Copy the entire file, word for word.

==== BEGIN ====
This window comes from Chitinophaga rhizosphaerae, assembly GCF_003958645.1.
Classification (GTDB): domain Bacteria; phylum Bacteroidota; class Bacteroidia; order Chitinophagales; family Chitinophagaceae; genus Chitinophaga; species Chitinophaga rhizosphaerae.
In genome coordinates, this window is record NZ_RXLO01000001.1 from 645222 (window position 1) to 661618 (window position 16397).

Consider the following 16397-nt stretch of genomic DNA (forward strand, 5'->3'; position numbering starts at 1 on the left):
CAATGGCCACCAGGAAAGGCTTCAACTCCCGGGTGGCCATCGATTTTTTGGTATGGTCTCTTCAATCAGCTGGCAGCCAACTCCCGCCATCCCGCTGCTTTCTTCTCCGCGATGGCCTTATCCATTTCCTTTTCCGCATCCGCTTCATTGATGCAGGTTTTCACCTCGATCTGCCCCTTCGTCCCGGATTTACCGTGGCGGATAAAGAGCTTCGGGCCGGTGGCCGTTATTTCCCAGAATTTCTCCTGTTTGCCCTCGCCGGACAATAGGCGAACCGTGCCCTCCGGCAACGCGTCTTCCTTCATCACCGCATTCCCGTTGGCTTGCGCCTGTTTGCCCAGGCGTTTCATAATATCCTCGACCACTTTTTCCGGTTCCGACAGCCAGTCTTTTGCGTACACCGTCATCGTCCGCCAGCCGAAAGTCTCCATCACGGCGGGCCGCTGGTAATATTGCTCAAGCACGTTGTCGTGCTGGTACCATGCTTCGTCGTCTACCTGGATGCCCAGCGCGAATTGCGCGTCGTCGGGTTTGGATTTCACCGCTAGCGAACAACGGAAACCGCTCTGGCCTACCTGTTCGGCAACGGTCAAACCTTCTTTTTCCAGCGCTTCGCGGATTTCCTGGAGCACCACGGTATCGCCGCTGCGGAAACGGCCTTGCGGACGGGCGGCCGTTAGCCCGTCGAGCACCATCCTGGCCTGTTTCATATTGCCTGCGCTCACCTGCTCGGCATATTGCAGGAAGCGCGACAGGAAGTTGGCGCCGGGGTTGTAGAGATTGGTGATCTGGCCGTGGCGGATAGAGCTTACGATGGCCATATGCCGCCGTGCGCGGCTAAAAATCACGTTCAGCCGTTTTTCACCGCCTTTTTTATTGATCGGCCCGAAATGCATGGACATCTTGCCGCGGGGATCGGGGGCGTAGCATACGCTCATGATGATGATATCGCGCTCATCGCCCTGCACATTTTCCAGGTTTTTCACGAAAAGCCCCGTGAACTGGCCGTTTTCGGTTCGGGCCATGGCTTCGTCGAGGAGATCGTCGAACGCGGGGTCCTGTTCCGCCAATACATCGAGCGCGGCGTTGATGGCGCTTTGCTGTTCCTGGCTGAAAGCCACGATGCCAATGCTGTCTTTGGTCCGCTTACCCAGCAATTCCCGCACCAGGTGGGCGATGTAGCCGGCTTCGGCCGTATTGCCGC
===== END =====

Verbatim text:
This window comes from Chitinophaga rhizosphaerae, assembly GCF_003958645.1.
Classification (GTDB): domain Bacteria; phylum Bacteroidota; class Bacteroidia; order Chitinophagales; family Chitinophagaceae; genus Chitinophaga; species Chitinophaga rhizosphaerae.
In genome coordinates, this window is record NZ_RXLO01000001.1 from 645222 (window position 1) to 661618 (window position 16397).

Consider the following 16397-nt stretch of genomic DNA (forward strand, 5'->3'; position numbering starts at 1 on the left):
CAATGGCCACCAGGAAAGGCTTCAACTCCCGGGTGGCCATCGATTTTTTGGTATGGTCTCTTCAATCAGCTGGCAGCCAACTCCCGCCATCCCGCTGCTTTCTTCTCCGCGATGGCCTTATCCATTTCCTTTTCCGCATCCGCTTCATTGATGCAGGTTTTCACCTCGATCTGCCCCTTCGTCCCGGATTTACCGTGGCGGATAAAGAGCTTCGGGCCGGTGGCCGTTATTTCCCAGAATTTCTCCTGTTTGCCCTCGCCGGACAATAGGCGAACCGTGCCCTCCGGCAACGCGTCTTCCTTCATCACCGCATTCCCGTTGGCTTGCGCCTGTTTGCCCAGGCGTTTCATAATATCCTCGACCACTTTTTCCGGTTCCGACAGCCAGTCTTTTGCGTACACCGTCATCGTCCGCCAGCCGAAAGTCTCCATCACGGCGGGCCGCTGGTAATATTGCTCAAGCACGTTGTCGTGCTGGTACCATGCTTCGTCGTCTACCTGGATGCCCAGCGCGAATTGCGCGTCGTCGGGTTTGGATTTCACCGCTAGCGAACAACGGAAACCGCTCTGGCCTACCTGTTCGGCAACGGTCAAACCTTCTTTTTCCAGCGCTTCGCGGATTTCCTGGAGCACCACGGTATCGCCGCTGCGGAAACGGCCTTGCGGACGGGCGGCCGTTAGCCCGTCGAGCACCATCCTGGCCTGTTTCATATTGCCTGCGCTCACCTGCTCGGCATATTGCAGGAAGCGCGACAGGAAGTTGGCGCCGGGGTTGTAGAGATTGGTGATCTGGCCGTGGCGGATAGAGCTTACGATGGCCATATGCCGCCGTGCGCGGCTAAAAATCACGTTCAGCCGTTTTTCACCGCCTTTTTTATTGATCGGCCCGAAATGCATGGACATCTTGCCGCGGGGATCGGGGGCGTAGCATACGCTCATGATGATGATATCGCGCTCATCGCCCTGCACATTTTCCAGGTTTTTCACGAAAAGCCCCGTGAACTGGCCGTTTTCGGTTCGGGCCATGGCTTCGTCGAGGAGATCGTCGAACGCGGGGTCCTGTTCCGCCAATACATCGAGCGCGGCGTTGATGGCGCTTTGCTGTTCCTGGCTGAAAGCCACGATGCCAATGCTGTCTTTGGTCCGCTTACCCAGCAATTCCCGCACCAGGTGGGCGATGTAGCCGGCTTCGGCCGTATTGCCGC